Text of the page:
Q&A: Nawar Nemeh

A conversation with our social media manager.

Last year, we changed up our normal Q&A schedule to introduce members of our volunteer leadership team.

This week, we’re excited to share more about the person who keeps us in touch with our Twitter audience: Nawar Nemeh, the Objective’s social media manager.

Newsletter manager Holly Rosewood talked to Nemeh about the contradictory nature of social media policies, the ways in which growing up in Syria informed his definition of objectivity, and the reach of his work at Radio Free Asia.

This interview is edited for length and clarity.

To start, what brought you to The Objective? 

I read The Objective before I was actually on-board and I’ve known Gabe [Schneider, Objective co-editor,] for a long time. He knew that I did social media for my work and, being from a Middle Eastern background and growing up in Syria, I’ve always had questions about the concept of objectivity in journalism. 

I’ve seen many different angles of “biased” reporting in a negative and a positive way, so I was really interested in an analysis of that. I think The Objective was the best outlet for that: To read The Front Page, the Q&As, all the stuff that we do, it really helps [one] stay in touch with the most pressing coverage questions in journalism.

Could you tell me more about growing up in Syria? How does that affect your personal definition of objectivity and your relationship with journalism?

First of all, my parents were always more on the open-minded, creative, encouraging side, and they would always be encouraging us to express political opinions and things like that. And that didn’t really jive with Syria’s political system very well. 

So, from an early age, I had an understanding that not everything you’re being told from an official source is necessarily true, which is kind of the first step in breaking the understanding of objectivity in journalism and the “myth” of objectivity in journalism.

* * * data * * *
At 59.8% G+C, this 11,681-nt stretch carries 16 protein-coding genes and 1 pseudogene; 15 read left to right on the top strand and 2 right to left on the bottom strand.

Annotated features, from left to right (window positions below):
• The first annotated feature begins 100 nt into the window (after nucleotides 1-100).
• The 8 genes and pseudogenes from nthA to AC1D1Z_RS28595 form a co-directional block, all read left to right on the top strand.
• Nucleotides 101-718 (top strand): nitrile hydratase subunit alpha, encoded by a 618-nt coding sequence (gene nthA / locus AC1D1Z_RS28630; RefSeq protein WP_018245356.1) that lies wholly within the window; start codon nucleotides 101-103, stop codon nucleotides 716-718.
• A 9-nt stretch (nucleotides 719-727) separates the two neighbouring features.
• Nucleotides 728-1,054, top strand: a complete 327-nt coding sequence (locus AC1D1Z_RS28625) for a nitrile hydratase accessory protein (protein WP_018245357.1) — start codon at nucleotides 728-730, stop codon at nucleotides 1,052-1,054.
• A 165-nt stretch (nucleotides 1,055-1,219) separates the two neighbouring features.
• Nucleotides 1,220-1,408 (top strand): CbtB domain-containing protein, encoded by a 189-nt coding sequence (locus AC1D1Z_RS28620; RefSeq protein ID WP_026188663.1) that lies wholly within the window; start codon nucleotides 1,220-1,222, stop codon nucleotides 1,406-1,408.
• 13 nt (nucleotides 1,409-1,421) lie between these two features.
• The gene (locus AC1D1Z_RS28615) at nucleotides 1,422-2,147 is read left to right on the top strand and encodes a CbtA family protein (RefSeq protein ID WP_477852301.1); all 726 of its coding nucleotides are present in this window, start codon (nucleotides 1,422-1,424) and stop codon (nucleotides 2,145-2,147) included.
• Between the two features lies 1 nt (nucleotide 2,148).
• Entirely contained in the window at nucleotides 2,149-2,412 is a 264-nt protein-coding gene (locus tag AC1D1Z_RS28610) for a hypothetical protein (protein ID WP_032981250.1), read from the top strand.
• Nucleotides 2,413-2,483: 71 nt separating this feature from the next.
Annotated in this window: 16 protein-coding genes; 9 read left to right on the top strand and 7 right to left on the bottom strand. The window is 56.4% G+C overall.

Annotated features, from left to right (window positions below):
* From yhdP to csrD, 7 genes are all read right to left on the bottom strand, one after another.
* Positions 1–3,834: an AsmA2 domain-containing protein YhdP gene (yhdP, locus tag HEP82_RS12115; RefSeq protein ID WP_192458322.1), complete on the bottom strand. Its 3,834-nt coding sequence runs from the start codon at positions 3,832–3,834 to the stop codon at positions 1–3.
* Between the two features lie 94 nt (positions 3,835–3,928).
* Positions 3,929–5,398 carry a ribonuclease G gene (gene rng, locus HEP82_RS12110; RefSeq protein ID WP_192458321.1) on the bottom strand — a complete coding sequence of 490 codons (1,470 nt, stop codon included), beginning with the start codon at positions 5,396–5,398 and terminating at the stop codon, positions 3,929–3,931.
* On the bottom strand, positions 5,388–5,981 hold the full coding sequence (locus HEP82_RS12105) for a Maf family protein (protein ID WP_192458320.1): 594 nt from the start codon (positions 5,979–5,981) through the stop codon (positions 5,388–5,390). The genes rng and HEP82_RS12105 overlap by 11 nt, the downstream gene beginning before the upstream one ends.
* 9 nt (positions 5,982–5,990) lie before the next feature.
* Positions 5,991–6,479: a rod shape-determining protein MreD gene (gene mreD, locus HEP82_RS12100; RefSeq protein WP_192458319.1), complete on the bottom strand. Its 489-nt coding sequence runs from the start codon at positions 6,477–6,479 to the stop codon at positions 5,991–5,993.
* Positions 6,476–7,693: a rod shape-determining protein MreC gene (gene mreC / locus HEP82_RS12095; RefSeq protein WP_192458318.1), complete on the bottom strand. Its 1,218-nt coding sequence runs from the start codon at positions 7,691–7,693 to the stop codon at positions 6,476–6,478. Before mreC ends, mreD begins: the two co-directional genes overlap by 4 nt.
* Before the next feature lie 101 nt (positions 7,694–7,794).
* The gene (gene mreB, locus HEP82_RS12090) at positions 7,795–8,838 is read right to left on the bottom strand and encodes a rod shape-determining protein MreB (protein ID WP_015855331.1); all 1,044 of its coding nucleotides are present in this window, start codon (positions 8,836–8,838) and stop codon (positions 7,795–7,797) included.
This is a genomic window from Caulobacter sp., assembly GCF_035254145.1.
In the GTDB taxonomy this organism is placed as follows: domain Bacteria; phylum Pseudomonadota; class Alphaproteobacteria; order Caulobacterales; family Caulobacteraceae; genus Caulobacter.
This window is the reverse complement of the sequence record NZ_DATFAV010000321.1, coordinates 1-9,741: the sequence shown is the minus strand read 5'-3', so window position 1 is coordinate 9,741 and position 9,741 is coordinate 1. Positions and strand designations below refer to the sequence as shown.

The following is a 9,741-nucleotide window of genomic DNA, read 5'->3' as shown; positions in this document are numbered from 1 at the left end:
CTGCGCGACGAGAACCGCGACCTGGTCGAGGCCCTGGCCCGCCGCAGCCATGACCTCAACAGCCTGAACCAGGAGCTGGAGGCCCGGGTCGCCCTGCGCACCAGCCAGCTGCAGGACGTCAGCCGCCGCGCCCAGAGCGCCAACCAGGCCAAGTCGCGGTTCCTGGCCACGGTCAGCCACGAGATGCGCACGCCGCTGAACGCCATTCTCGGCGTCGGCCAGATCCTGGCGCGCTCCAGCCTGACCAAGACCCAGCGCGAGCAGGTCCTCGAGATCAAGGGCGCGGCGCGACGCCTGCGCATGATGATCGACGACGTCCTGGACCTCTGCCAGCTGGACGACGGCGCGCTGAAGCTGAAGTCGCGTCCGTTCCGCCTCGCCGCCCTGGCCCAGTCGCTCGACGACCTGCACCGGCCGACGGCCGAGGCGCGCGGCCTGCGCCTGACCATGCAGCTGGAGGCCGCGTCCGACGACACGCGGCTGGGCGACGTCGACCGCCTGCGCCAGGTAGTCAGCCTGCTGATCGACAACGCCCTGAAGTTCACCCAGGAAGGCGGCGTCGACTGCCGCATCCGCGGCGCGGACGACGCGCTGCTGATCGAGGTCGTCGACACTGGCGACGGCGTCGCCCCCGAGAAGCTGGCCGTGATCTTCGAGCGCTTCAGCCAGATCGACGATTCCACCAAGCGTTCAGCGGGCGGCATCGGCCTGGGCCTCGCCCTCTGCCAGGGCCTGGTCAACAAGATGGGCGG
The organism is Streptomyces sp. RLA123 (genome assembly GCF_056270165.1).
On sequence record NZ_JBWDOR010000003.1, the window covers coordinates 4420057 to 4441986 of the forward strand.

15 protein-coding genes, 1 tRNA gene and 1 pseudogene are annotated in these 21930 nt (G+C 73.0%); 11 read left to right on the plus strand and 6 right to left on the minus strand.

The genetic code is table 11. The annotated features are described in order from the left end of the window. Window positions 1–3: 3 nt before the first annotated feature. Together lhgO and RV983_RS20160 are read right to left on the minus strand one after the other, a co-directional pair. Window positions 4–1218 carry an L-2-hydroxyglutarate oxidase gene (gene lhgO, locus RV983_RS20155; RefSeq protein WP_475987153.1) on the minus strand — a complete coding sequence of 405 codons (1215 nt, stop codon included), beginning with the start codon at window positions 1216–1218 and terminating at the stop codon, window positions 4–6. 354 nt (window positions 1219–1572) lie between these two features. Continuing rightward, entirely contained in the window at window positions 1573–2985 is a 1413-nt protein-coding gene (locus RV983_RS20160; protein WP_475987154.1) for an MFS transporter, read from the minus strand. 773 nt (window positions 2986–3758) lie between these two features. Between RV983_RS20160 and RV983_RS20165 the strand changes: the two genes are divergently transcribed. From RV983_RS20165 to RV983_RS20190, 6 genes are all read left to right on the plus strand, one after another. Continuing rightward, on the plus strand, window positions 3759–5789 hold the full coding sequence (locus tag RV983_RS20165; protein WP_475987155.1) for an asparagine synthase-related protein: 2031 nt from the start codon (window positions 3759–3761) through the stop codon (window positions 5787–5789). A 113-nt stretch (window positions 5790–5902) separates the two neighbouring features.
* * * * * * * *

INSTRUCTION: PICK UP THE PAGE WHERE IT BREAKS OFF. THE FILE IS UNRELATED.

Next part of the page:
Kind of naturally, the first thing that I would go to would be Western news outlets, because the government outlets were very propaganda-heavy, and all that. Then, I quickly noticed that Western outlets were really much better at hiding some of the bias — but still bias, nonetheless. They just had a much better methodology around it. 

I think, before that, I had a rosy idea of what journalism in the U.S. looked like, especially with the onset of the Iraq War and all these different things happening in the Middle East and the Libya Crisis. Those were moments where I saw outlets in the U.S. and “English-speaking media” not taking a critical approach toward the government and kind of toeing the government lines on these issues.

We live in a weird time where journalists are expected to have a social media presence, but also operate in a way that’s not too personal. What’s your take on this situation, and do you have any advice for people working in media when it comes to Being Online? 

The reason I don’t like it and why I don’t think it’s effective is because we ask two things of journalists that are a little contradictory, which are: We hire you for your personal connection to a story or to a community or to a specific topic, whatever it is. And, at the same time, we expect that that online presence, and the online perception that you bring to the organization, doesn’t carry too much of that community or opinion or topic. 

So, it’s kind of a contradictory request to make of journalists that is not necessarily a really good outcome. I don’t want to say it’s limited discourse, but it’s also limited discourse into, “As a journalist, you can only sometimes express your opinion if it’s backed up by very expansive data,” which is very important, obviously, but it limits people’s opportunity to express their personal experiences, which are very relevant to a community and often why we hire journalists in the first place. 

It’s kind of funny, because I think major outlets are moving away from hiring people who’ve gone to a traditional journalism school and don’t have a connection to the subject, but they still want to limit the exposure of that connection.

My genuine advice is, while it’s very, very important to promote our own work on social media, the accounts I follow that I trust the most and that I think are doing the most productive engagement on social media are ones that actually engage in discourse outside of their pieces.